Reflecting on Better Together Day

As we celebrated Better Together Day yesterday, I felt exhilarated by the photos and social media posts from around the country. Folks in their stylish shirts attending gatherings, sharing what they appreciate about different sources of wisdom, and especially getting outside (weather permitting!) to cultivate a presence on college campuses across the country appeared throughout the day. I even took a selfie with my shirt because I wanted to feel included in the celebrating 🙂

Happy Better Together Day!

This past week has been full of interfaith happenings on Stanford’s campus. On Monday night, I watched a Buddhist leader speak about mindfulness meditation to a crowd of almost 1000 people in Memorial Church, the heart of the Main Quad. The Office of Religious Life prepared an Open House to celebrate the CIRCLE (the Center for Inter-religious Community, Learning and Experiences) 10th Anniversary. We also worked to finalize readers for an interfaith service that will take place this Sunday as part of University Public Worship. Last night, I got to moderate a fantastic panel of four professors in the Religious Studies Department speaking about “faith and feminism,” which took place at Stanford’s Hillel House. Over 50 students showed up on a Tuesday evening to learn about women in Islam, Judaism, Christianity and Hinduism. What I loved so much about the panel was the panelists’ commitment to complicating the history of women in these traditions- they reflected on the term feminism within different contexts and why the word doesn’t necessarily help us understand women’s roles or agency- we must consider a variety of experiences. The students asked really difficult questions, especially related to oppression and equality.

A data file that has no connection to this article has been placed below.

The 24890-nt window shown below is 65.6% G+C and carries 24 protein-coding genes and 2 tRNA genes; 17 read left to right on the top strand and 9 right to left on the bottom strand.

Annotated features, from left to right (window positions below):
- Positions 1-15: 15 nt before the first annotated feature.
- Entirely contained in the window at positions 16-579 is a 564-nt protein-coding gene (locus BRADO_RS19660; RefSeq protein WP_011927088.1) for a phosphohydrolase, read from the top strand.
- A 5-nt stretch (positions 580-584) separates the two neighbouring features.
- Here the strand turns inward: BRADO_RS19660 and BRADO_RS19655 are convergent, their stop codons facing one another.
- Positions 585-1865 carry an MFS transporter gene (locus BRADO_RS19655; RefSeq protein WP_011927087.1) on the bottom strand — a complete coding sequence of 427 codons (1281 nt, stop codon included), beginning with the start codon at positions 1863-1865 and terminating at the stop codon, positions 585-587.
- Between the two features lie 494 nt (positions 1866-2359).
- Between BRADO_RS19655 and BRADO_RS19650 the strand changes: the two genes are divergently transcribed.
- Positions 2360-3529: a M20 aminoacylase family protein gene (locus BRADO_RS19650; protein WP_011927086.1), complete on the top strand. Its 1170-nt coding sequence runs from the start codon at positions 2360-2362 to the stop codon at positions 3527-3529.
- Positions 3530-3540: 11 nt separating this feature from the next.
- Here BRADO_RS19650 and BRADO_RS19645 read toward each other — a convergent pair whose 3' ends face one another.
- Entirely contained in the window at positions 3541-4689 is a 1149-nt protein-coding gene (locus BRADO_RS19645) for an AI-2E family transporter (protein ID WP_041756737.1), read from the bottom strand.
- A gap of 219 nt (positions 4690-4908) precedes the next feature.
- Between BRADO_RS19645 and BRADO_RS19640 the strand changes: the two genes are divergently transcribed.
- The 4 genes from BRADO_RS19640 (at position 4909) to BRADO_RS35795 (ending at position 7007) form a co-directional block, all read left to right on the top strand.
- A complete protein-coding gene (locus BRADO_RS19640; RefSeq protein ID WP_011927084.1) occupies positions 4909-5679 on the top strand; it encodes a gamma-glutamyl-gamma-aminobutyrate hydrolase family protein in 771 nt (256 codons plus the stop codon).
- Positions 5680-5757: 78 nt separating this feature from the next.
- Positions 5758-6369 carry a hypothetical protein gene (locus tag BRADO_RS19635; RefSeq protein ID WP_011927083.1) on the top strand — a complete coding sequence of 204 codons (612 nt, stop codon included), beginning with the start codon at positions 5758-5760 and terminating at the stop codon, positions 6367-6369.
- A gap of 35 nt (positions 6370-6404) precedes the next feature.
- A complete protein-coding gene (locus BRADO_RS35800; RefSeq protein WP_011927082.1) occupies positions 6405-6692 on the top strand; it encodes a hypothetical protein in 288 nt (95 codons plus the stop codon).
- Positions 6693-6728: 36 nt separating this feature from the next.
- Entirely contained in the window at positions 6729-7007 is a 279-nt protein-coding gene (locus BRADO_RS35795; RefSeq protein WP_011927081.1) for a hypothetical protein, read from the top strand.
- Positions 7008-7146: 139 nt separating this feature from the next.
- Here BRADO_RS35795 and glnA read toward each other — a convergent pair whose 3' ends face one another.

What really moved me, beyond the wisdom I took from the panel, was representation. The crowd held many religious and non-religious identities, some of which caused me to reflect on difference as the basis of contention. Some of the questions roused deep emotion because they stemmed from a fundamental disagreement on what a sacred text tells us, or how women should function in a particular community. That contention helps us to be honest about difference. Further, it opens an opportunity for hearing. In that room, we heard each other, even if we didn’t agree.